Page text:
8. Have they chosen to be paedophile?
[No more than anyone else has chosen sexual feelings]

9. Is paedophilia an illness?
[Matter of opinion. Points out that medical profession used to view homosexuality as an illness]

10. Is it possible to change paedophiles?
[All psychiatrists can do is make them happier]

11. Surely paedophiles must be immature people?
[Asks what maturity is?]

12. Why aren’t they attracted to partners of their own age?
[Some are; otherwise no-one really knows. Why does question matter?]

13. What attracts paedophiles to children, and especially to children of certain ages?
[same factors as for other sexual/emotional preferences]

14. Is it true that paedophiles assault children?
[Almost never. Attacks legal term ‘indecent assault’]

15. Surely paedophiles force children into sex?
[Says ‘Again, almost never’. Points out that children are interested in sex from an early age, citing Kinsey, and Lauretta Bender and Abraham Blau, the Reaction of Children to Sexual Relations with Adults (1973), on how the child often initiates things]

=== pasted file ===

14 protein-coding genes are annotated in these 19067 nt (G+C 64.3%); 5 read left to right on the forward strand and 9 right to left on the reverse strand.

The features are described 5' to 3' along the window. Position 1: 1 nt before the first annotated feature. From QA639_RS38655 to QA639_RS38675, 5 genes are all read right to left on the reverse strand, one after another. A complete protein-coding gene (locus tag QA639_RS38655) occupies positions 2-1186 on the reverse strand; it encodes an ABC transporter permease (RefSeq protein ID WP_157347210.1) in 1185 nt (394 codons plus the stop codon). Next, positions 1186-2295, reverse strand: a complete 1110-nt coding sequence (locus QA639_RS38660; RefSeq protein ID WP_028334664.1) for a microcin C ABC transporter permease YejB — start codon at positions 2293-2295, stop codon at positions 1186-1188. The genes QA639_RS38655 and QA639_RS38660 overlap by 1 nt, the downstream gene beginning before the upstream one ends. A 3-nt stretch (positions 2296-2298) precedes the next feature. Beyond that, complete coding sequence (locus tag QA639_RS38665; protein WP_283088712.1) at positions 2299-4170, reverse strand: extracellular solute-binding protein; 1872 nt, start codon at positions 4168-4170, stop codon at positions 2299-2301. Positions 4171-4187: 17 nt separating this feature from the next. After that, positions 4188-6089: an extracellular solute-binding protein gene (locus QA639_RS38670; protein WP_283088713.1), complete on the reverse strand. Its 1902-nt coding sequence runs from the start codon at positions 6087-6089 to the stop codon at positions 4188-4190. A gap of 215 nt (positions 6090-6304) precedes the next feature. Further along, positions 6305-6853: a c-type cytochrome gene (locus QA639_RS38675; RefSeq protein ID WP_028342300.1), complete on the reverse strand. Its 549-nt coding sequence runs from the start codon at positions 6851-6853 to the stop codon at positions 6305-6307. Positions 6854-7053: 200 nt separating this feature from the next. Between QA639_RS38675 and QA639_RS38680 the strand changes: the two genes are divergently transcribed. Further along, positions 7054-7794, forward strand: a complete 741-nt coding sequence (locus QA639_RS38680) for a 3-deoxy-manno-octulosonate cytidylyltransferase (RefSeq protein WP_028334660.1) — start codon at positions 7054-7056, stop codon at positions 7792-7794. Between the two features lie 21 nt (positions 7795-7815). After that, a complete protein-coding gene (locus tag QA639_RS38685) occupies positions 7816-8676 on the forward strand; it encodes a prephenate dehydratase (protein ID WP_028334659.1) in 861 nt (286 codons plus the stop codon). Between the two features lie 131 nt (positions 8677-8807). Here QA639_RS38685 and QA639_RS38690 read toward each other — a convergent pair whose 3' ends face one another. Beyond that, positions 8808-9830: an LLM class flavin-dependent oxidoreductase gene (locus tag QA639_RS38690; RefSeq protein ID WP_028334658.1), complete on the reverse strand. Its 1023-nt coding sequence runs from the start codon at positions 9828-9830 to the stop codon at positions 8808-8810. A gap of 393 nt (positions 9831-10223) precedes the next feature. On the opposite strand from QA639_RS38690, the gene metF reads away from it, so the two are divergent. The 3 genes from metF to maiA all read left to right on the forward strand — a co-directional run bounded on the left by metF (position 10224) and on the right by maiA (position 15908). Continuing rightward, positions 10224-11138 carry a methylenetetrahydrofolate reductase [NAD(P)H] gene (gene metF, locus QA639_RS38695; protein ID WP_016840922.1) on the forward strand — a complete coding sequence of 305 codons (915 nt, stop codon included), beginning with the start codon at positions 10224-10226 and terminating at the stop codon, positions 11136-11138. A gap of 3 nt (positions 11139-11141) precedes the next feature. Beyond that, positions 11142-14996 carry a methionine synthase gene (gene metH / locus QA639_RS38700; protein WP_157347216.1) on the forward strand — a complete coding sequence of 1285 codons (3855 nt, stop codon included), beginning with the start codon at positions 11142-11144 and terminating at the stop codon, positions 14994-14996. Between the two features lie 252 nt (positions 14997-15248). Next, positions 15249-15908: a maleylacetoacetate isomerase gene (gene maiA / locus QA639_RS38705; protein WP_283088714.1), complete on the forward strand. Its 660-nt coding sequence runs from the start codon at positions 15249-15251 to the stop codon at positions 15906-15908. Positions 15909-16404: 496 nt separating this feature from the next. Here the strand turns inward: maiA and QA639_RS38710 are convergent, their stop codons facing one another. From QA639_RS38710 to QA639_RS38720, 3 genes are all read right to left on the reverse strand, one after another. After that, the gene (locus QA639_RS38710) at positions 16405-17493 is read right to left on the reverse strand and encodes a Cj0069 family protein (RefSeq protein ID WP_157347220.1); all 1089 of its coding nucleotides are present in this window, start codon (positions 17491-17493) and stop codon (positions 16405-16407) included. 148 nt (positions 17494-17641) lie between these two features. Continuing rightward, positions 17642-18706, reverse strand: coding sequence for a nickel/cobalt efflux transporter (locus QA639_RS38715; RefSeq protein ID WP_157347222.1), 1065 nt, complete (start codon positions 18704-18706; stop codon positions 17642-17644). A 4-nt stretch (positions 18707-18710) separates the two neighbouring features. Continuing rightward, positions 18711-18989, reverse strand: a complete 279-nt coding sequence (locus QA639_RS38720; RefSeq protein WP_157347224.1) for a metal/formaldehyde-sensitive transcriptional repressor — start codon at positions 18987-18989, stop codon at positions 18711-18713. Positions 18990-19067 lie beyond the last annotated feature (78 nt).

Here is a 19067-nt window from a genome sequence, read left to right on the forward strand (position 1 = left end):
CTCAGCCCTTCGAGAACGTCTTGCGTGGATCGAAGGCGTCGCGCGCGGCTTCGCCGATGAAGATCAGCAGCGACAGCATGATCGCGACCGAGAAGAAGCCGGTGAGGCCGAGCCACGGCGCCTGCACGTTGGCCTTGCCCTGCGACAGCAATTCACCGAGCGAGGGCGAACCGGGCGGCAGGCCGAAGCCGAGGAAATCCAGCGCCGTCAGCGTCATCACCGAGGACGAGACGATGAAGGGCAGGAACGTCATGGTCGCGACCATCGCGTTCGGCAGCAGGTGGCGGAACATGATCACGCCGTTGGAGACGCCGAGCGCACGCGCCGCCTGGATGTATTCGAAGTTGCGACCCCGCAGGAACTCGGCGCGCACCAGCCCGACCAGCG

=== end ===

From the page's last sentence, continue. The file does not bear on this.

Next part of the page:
16. Bu the adult most often be the seducer, obviously?
[Disputes that ‘seduction’ implies ‘sin, corruption or other anti-sexual concepts’]

17. Surely many children are not capable of sexual activity before puberty?
[Points out that puberty is about reproduction, not the age when sexual pleasure begins]

18. What do paedophiles do sexually to children?
[Depends upon sex and age of participants. ‘Fondling, kissing and mutual masturbation are the most usual activities’]

19. Why do we hear so little about women paedophiles?
[Prosecutions are rare, ‘probably because women can express their sexual feelings towards children in a far less obvious way than men. Mothers can be extremely sensual with their children, for instance, without attracting untoward attention, as indeed can women in such professions as social work, child nursing and teaching.’]

20. Won’t paedophile experience harm children physically?
[Suggests there are few hard facts to show this. Cites Wolfenden report on Homosexuality to show that it is rare for physical injury to result from buggery. For girls, hymen may rupture, but real damage extremely uncommon.]

21. What about the risk of a young girl becoming pregnant?
[Only possible after menstruation begins]

22. But shouldn’t we protect children from VD?
[Same for adults]